But how does this translate to reading tests? Does implementing a knowledge-building curriculum mean reading scores will go up this year? Or the next?
Although it is possible for implementation of a knowledge-building curriculum to lead to early gains in reading, I’m concerned that district efforts to improve reading in this way will be declared a failure if scores don’t rise quickly enough. (My district has seen positive indicators in the first two years, including much higher scores on phonemic awareness and nearly a 5% gain in 3rd grade reading proficiency… but I expect that significant gains might take time, as I’ve written previously.) As educators, we are quick to discard initiatives that don’t produce results immediately, even when we know deep down it isn’t that simple.
Also, measuring progress when implementing knowledge-based curricula is complicated by the aforementioned structure of traditional reading assessments. Reading passages on assessments are generally selected based on qualitative and quantitative complexity, but with little thought to the topics of the passages. Since most districts don’t share a common curriculum, why worry about the topics of the passages?
For assessments to truly measure the progress of students in the first few years of a knowledge-based curriculum, the texts included on tests need to be on similar topics as those that were read during the school year. For example, our 5th grade students read about biodiversity in the rainforest, Jackie Robinson and the Civil Rights Movement, and the impact of natural disasters. Despite how much a student learns on these topics, if he or she has general knowledge gaps and the test includes an anchor text on something foreign to the student, the student most likely won’t perform very well. In this event, do the test results tell us anything about how much progress the student made this year, or how good of a reader they are? Or did it just confirm that significant knowledge gaps still exist?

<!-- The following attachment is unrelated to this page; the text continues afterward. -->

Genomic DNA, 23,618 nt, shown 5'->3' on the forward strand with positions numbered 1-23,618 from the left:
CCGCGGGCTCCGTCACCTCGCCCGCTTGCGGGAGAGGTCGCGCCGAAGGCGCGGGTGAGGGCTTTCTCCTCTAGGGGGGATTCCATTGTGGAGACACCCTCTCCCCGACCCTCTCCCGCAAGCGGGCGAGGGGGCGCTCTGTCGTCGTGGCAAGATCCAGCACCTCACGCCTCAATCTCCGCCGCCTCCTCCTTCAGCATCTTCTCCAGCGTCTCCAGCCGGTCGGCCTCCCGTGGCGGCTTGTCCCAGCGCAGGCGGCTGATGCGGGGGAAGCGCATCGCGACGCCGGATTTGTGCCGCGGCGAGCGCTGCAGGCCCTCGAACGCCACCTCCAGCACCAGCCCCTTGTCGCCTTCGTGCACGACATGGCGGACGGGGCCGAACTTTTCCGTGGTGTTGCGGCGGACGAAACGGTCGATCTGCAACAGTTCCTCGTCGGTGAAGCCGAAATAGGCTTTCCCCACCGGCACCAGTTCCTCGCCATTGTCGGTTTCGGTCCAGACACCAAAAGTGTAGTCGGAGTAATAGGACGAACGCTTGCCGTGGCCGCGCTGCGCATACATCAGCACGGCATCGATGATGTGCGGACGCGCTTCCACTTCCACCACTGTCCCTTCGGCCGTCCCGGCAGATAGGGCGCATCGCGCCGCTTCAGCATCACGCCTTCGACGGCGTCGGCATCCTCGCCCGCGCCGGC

In an effort to better gauge student progress in a knowledge-based curriculum, Louisiana has moved down a path to assess students in reading on the topics covered in their grade’s reading curriculum. The state can do this due to the tremendous efforts put in to implementing the Louisiana Guidebooks, a statewide English/language arts curriculum rolled out in 2014. Although the initial results of this pilot are still pending, the research suggests this is a promising practice. Limiting passages on reading assessments to those topics covered within the reading curriculum controls, to some degree, for the variability in prior knowledge amongst students. This, in turn, should remove the pre-existing bias towards middle and upper income students present with most current reading assessments. Only by controlling for the impact of prior knowledge will we ever truly be able to measure the progress of students in the first few years of experiencing a knowledge-based curriculum. This will help us as a profession to resist the urge to switch tracks in a year or two when we don’t see the dramatic gains we so desire. Then, in theory, after five years or so of students matriculating through a range of topics in successive grades, the variability of scores on cold read assessments should decrease.
As a profession, our collective handwringing over reading scores has gone on for a long time. And truthfully, we know too much about how students learn to read for it to go on much longer. The question is, will we know when we are on the right track if we aren’t looking for progress in the right places?
If you’d like to speak with me about the specific curricula used in my district, they are:
6-12 ELA: LearnZillion Louisiana Guidebooks (Tier 1 on Louisiana Believesin grades 6–8)